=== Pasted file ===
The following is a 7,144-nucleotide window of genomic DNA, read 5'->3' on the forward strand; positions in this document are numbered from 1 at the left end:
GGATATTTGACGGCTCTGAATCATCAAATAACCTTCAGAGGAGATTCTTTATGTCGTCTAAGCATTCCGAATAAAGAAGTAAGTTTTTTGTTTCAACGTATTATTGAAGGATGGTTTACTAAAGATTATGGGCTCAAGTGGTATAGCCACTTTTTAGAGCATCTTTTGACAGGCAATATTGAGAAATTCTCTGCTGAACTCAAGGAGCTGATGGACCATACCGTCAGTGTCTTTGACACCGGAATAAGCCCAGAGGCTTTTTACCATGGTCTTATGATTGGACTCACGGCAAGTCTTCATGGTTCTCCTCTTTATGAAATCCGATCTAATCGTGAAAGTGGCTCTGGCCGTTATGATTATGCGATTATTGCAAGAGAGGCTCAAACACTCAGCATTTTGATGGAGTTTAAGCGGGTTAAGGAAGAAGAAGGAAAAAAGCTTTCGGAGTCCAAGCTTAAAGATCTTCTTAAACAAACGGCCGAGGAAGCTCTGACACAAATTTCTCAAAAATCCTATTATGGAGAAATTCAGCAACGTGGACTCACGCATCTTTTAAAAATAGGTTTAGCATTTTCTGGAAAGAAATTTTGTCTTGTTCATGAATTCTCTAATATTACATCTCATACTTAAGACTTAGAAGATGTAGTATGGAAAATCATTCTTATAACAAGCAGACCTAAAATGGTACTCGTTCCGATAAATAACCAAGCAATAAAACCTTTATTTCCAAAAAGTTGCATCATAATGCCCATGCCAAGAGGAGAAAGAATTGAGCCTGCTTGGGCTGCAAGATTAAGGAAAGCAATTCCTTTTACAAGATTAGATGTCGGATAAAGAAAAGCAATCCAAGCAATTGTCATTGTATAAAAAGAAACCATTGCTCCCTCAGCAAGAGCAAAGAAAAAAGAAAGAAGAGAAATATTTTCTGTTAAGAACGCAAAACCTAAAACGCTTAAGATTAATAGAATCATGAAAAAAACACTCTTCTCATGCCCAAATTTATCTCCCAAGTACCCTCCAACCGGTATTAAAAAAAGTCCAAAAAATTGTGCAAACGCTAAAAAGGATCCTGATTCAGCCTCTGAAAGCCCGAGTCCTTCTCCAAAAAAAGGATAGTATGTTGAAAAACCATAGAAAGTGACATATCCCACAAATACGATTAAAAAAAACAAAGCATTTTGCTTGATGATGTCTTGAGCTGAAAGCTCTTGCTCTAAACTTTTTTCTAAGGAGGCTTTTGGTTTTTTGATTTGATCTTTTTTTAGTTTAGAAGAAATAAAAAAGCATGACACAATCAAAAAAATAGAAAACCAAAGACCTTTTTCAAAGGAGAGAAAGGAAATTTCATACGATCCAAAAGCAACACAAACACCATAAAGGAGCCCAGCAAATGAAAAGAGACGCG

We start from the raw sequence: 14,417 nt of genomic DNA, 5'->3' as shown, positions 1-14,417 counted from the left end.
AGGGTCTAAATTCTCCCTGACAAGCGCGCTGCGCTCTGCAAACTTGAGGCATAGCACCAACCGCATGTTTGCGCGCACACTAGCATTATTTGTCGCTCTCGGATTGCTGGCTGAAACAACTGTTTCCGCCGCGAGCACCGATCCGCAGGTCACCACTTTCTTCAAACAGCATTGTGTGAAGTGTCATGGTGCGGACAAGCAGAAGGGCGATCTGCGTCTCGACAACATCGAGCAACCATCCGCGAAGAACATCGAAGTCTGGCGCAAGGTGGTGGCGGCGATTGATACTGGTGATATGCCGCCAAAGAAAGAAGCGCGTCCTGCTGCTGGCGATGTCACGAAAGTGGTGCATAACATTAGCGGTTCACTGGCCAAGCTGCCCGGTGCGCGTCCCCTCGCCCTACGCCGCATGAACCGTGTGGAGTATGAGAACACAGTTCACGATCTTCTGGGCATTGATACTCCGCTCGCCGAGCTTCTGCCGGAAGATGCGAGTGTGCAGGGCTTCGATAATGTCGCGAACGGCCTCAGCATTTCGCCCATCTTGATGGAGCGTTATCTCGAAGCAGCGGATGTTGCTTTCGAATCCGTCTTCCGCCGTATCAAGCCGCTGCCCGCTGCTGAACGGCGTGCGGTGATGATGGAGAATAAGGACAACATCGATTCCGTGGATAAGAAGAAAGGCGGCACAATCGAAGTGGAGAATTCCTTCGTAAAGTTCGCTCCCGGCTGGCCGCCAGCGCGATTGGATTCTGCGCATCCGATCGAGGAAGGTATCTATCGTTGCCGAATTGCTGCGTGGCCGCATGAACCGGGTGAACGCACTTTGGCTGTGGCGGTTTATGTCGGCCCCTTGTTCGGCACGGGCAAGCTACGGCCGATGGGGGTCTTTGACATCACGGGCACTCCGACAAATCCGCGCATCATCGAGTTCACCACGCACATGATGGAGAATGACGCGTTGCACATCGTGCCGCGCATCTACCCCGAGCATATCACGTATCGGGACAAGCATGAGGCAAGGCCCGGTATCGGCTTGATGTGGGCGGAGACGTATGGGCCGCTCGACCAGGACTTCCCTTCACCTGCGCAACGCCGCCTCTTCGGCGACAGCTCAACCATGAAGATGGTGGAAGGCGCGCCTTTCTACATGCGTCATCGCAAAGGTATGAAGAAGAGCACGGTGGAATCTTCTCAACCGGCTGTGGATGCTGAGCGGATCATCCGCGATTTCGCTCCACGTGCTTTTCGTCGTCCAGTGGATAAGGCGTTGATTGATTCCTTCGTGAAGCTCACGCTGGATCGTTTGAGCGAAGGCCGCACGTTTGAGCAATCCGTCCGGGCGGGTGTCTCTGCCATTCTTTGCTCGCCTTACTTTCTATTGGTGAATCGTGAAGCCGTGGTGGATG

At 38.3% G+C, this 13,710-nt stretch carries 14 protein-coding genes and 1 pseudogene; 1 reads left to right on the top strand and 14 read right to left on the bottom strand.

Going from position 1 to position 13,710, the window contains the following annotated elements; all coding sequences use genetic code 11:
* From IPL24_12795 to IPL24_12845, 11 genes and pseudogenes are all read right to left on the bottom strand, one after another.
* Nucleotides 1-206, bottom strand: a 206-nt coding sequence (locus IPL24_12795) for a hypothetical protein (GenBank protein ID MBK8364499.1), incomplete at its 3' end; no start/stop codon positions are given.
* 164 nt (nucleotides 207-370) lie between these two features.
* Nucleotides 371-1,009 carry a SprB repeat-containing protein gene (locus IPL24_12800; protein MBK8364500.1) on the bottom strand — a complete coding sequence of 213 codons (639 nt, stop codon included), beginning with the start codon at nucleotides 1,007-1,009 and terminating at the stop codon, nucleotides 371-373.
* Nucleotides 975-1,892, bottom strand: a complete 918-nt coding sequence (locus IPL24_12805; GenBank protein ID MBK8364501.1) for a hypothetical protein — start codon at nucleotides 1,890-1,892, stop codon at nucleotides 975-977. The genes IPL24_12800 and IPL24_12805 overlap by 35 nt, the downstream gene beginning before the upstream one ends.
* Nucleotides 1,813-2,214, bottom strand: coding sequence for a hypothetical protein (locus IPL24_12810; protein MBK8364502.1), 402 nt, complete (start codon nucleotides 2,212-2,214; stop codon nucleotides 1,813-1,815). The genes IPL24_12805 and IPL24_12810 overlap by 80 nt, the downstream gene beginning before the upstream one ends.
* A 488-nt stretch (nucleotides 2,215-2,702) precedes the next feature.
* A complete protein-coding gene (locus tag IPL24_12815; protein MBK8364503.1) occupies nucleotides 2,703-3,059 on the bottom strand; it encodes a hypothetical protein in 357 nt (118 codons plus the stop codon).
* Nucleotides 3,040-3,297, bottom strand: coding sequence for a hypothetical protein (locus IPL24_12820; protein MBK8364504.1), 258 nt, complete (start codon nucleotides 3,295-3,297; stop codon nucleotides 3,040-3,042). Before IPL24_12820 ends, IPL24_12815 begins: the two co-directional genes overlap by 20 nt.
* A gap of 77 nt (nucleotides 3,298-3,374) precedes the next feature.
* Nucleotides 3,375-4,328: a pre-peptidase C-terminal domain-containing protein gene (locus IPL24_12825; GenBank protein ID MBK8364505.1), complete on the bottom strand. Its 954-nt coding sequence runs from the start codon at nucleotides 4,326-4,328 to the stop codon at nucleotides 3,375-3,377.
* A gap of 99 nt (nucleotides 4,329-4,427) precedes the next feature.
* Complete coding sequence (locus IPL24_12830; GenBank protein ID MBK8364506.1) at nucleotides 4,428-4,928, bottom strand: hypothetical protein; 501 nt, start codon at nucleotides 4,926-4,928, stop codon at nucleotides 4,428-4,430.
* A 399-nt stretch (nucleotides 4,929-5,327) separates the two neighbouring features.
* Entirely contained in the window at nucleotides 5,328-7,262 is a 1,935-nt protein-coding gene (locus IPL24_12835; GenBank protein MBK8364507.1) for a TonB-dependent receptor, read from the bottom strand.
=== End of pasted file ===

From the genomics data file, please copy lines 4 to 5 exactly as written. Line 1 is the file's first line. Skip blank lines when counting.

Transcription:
AGGGTCTAAATTCTCCCTGACAAGCGCGCTGCGCTCTGCAAACTTGAGGCATAGCACCAACCGCATGTTTGCGCGCACACTAGCATTATTTGTCGCTCTCGGATTGCTGGCTGAAACAACTGTTTCCGCCGCGAGCACCGATCCGCAGGTCACCACTTTCTTCAAACAGCATTGTGTGAAGTGTCATGGTGCGGACAAGCAGAAGGGCGATCTGCGTCTCGACAACATCGAGCAACCATCCGCGAAGAACATCGAAGTCTGGCGCAAGGTGGTGGCGGCGATTGATACTGGTGATATGCCGCCAAAGAAAGAAGCGCGTCCTGCTGCTGGCGATGTCACGAAAGTGGTGCATAACATTAGCGGTTCACTGGCCAAGCTGCCCGGTGCGCGTCCCCTCGCCCTACGCCGCATGAACCGTGTGGAGTATGAGAACACAGTTCACGATCTTCTGGGCATTGATACTCCGCTCGCCGAGCTTCTGCCGGAAGATGCGAGTGTGCAGGGCTTCGATAATGTCGCGAACGGCCTCAGCATTTCGCCCATCTTGATGGAGCGTTATCTCGAAGCAGCGGATGTTGCTTTCGAATCCGTCTTCCGCCGTATCAAGCCGCTGCCCGCTGCTGAACGGCGTGCGGTGATGATGGAGAATAAGGACAACATCGATTCCGTGGATAAGAAGAAAGGCGGCACAATCGAAGTGGAGAATTCCTTCGTAAAGTTCGCTCCCGGCTGGCCGCCAGCGCGATTGGATTCTGCGCATCCGATCGAGGAAGGTATCTATCGTTGCCGAATTGCTGCGTGGCCGCATGAACCGGGTGAACGCACTTTGGCTGTGGCGGTTTATGTCGGCCCCTTGTTCGGCACGGGCAAGCTACGGCCGATGGGGGTCTTTGACATCACGGGCACTCCGACAAATCCGCGCATCATCGAGTTCACCACGCACATGATGGAGAATGACGCGTTGCACATCGTGCCGCGCATCTACCCCGAGCATATCACGTATCGGGACAAGCATGAGGCAAGGCCCGGTATCGGCTTGATGTGGGCGGAGACGTATGGGCCGCTCGACCAGGACTTCCCTTCACCTGCGCAACGCCGCCTCTTCGGCGACAGCTCAACCATGAAGATGGTGGAAGGCGCGCCTTTCTACATGCGTCATCGCAAAGGTATGAAGAAGAGCACGGTGGAATCTTCTCAACCGGCTGTGGATGCTGAGCGGATCATCCGCGATTTCGCTCCACGTGCTTTTCGTCGTCCAGTGGATAAGGCGTTGATTGATTCCTTCGTGAAGCTCACGCTGGATCGTTTGAGCGAAGGCCGCACGTTTGAGCAATCCGTCCGGGCGGGTGTCTCTGCCATTCTTTGCTCGCCTTACTTTCTATTGGTGAATCGTGAAGCCGTGGTGGATG

At 38.3% G+C, this 13,710-nt stretch carries 14 protein-coding genes and 1 pseudogene; 1 reads left to right on the top strand and 14 read right to left on the bottom strand.